Ukraine coach Oleg Blokhin must
keep his young players' feet firmly on the ground at Euro 2012
after victory over Sweden put them top of Group D and sent the
co-host nation into raptures.
He also has some work to do to before Ukraine's next test on
Friday against former world and European champions France, who
drew their opening match against England 1-1.
"We haven't thought about the game against France. I don't
know whether I will change the starting line-up or not," Blokhin
said of the France clash in Donetsk.
Andriy Shevchenko's two second-half goals on Monday sparked
national celebrations that temporarily diverted attention from
economic problems and political tension in Ukraine.
The performance was a huge improvement and raised
expectations after an unimpressive build-up to the tournament in
which Blokhin said his players could not shoot straight or
But he sought to bring them back down to earth by saying he
was unhappy with the way they played towards the end of the
match, when Sweden squandered several chances to draw level.
"I was disappointed with our performance in the final stages
because players did not stick to the agreed game plan," said
Blokhin, a former European Footballer of the Year who is never
shy of criticising his players.
"We've taken advantage of the draw between France and
England but need to play some good football against them to
prove we can qualify from the group."
He also complained that Sweden carried on playing when Evhen
Selin was down injured and Zlatan Ibrahimovic went on to score
the opening goal.
"They didn't kick the ball out as our player was laying on
the pitch and scored a goal. This is not fair play," he said.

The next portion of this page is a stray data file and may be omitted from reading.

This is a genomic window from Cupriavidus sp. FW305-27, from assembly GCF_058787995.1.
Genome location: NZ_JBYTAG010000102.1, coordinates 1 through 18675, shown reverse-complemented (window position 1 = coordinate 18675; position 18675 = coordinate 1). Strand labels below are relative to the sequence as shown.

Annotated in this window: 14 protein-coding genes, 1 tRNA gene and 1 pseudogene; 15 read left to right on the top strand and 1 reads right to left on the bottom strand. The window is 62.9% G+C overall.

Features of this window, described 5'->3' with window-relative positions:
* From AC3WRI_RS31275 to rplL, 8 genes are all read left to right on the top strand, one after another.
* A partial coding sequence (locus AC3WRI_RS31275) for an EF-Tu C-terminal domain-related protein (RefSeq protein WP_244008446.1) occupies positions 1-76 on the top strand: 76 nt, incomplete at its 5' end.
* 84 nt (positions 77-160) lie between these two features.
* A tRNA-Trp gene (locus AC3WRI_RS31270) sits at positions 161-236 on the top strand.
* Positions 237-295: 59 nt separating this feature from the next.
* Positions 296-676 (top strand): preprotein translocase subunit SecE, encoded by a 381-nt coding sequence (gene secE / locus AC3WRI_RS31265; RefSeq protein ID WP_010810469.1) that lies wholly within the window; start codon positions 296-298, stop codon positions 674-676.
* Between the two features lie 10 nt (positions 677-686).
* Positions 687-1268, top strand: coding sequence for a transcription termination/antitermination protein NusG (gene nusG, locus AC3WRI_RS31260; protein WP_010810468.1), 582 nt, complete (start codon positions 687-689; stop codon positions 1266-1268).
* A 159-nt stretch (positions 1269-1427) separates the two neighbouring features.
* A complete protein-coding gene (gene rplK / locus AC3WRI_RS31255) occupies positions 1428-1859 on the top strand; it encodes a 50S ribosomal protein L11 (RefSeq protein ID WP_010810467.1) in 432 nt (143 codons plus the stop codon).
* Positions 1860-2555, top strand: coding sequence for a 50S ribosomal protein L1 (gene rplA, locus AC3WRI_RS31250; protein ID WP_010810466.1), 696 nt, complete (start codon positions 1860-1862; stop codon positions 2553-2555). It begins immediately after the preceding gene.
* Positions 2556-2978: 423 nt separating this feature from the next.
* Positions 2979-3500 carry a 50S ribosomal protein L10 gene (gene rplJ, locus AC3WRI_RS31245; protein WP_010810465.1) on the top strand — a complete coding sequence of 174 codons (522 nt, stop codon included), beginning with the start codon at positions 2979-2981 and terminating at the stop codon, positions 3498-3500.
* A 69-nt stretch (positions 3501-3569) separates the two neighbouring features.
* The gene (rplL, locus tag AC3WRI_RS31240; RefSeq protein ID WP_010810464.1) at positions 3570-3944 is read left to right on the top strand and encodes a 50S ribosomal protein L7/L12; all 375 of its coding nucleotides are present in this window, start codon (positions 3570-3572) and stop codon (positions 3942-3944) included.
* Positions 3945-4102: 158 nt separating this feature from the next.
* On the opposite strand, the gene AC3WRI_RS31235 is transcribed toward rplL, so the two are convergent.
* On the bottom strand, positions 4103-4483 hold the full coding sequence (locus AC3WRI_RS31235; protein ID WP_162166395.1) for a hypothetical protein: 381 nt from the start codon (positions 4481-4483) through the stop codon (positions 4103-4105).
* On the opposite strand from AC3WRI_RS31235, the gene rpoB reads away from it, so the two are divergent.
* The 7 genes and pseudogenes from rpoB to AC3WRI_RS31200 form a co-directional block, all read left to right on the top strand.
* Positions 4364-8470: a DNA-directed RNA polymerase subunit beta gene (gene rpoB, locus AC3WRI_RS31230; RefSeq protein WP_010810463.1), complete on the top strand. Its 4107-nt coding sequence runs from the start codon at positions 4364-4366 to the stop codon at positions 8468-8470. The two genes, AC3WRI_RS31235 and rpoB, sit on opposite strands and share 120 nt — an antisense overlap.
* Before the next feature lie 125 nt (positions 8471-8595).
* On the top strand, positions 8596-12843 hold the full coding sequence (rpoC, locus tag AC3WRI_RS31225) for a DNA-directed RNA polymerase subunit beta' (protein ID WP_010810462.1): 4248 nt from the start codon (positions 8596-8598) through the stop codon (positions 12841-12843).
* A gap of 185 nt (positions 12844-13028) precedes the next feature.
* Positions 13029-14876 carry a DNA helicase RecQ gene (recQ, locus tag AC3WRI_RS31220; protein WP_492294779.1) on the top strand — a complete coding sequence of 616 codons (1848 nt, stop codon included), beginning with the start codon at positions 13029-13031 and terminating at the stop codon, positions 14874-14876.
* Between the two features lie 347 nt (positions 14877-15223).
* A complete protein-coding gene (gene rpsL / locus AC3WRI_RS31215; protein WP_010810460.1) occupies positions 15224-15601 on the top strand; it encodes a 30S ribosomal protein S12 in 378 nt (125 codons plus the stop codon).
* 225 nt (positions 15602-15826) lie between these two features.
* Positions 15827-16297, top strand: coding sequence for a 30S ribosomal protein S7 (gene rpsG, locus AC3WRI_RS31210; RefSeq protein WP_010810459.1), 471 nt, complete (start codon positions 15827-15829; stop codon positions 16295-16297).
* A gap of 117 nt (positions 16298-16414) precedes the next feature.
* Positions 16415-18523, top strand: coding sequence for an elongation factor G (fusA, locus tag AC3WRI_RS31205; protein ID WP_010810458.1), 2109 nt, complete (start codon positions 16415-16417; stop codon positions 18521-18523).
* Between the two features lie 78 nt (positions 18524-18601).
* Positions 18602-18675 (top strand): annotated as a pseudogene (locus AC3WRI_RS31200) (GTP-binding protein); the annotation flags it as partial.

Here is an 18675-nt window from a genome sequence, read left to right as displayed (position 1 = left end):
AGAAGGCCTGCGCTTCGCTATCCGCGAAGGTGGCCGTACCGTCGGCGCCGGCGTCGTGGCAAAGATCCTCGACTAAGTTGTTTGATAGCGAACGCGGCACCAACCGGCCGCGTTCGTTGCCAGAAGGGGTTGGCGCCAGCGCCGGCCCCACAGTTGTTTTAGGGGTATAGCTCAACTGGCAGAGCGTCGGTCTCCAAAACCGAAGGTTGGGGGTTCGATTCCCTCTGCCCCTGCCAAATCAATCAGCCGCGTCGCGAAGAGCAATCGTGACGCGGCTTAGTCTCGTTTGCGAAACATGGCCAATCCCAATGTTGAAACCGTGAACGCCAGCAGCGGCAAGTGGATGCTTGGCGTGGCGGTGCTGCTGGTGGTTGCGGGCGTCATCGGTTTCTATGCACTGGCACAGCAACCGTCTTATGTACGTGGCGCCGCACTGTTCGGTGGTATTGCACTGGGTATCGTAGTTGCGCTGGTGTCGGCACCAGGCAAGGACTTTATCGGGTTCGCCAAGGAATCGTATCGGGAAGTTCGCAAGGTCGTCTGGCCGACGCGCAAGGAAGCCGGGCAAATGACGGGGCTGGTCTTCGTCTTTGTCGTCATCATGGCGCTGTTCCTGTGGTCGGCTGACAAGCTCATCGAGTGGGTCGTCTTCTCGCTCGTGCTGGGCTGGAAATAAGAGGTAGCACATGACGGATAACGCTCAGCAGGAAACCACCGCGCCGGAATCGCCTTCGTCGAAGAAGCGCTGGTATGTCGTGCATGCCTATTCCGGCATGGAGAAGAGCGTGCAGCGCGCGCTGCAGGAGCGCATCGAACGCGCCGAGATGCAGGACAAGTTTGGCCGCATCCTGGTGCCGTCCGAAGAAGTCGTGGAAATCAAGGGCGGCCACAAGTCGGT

Shevchenko, now 35, avoided criticising the Swedes but
agreed it was vital not to get carried away after the carnival
atmosphere in the capital Kiev.
"We mustn't be euphoric. We have two more games to play in
the group," he said.
Ukraine looked well-organised for most of the match, giving
Sweden little time on the ball, making their physical presence
felt and trying to catch their opponents on the counter-attack.
They also targeted Sweden's weakness from dead ball situations.
"We knew the Swedes had conceded a lot of goals at set-pieces and worked on it. And it paid off once," midfielder
Serhiy Nazarenko said of Shevchenko's second goal, a near-post
header from a corner.
Blokhin may still be concerned by occasional lapses of
concentration and a defence that allowed Sweden enough chances
to feel they deserved a draw.
But he will be heartened by the impact made by senior
players such as Shevchenko, Anatoly Tymoshchuk and Andriy
Voronin, whose influence grew as the match wore on.
Their steadying influence on the younger players will also
be vital as they try to go further than in 2006, when they
reached the World Cup quarter-finals.
"We did not expect easy games at the tournament and still
have two very difficult games to play," Tymoshchuk said, trying
to manage the nation's spiralling expectations.
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